One of the people that I am looking forward to meeting during my visit to Future Congress 2 in Dallas this upcoming January is Aaron Taylor. He is a young missionary from the Midwest who is the author of the book “Alone With A Jihadist.”
Here is what it says about him and his book at Amazon.com:
“Aaron D. Taylor was raised in a charismatic mega-church in the suburbs of St. Louis. Upon graduation from high school, Aaron began his travels across the globe as a missionary. Nearly a decade later, Aaron was contacted by Stephen Marshall, a Hollywood director, who asked Aaron to share his missionary travels for a feature-length documentary called Holy Wars. Sensing an opportunity to dispel negative stereotypes of evangelical Christians in the media, Aaron agreed to participate in the film.
Then the unthinkable happened.
After catching wind of a prophecy Aaron received while preaching at a Pentecostal church in Brazil, Marshall decided to arrange a meeting between Aaron and Khalid, a radical Jihadist in London, for what was certain to be an emotional dialogue between two adversaries. Out of that conversation developed a revelation that would alter forever the future of Aaron’s life work and purpose.
This is his story.”
Islam is a threat to Christianity, but not in the way that we tend to think. The threat to us as Christians is that we would be tempted to fight Islam using the very same carnal methods that Muslims use to resist the West. Here is what one reviewer of Taylor’s book wrote:
“The book’s most powerful theme is a concept too often overlooked by the Christianity of the Western world – love. Love seems an elementary concept, something so foundational to the Christian faith that it hardly needs further study, reflection, or practice. This misconception has crippled the growth of entire faith communities. When professing Christians participate in acts of violence, whether “redemptive” or not, they do not support a true revolution. Rather, when violence is used to overthrow violence, it is no more than a regime change. In this book, Aaron Taylor discusses at length the relation between the incarnational model of love portrayed in Jesus’ life and the essence of true Christianity. The practical applications of adherence to Jesus’ way are presented; Christians are begged to consider the life of constant sacrifice lived by their Savior.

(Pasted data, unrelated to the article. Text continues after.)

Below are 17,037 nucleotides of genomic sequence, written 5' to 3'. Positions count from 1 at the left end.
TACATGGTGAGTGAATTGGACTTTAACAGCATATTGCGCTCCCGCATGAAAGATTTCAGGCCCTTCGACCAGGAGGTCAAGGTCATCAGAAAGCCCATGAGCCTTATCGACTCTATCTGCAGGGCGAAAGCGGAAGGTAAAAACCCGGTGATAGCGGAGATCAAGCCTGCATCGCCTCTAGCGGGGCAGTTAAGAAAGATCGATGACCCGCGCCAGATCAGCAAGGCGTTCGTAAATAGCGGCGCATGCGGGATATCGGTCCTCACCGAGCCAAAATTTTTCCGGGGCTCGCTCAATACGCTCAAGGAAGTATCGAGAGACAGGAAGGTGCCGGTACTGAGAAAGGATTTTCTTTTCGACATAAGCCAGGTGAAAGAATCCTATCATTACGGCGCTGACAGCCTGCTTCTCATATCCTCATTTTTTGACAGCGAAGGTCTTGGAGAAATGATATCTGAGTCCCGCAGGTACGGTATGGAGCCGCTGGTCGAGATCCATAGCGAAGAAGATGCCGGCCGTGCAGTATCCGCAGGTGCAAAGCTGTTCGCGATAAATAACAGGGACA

Perhaps there is no better way to recommend this book than to use Taylor’s own words from the last chapter: “What if our only moral agenda in this world was to imitate Jesus? What if our only moral agenda was to love people, serve people, and meet their needs – no questions asked…Jesus didn’t leave the world with a socio-political system to solve its problems. What He gave us instead was the cross.”
“Alone With A Jihadist” is available at Amazon.com. It’s not long, and the Kindle version is only $2.99.
Are you serious about being a disciple of Jesus? Are you also dissatisfied with the current superpower-driven agenda of the mainstream American church? (Dear God, you should be!) Then this book will truly inspire and uplift you.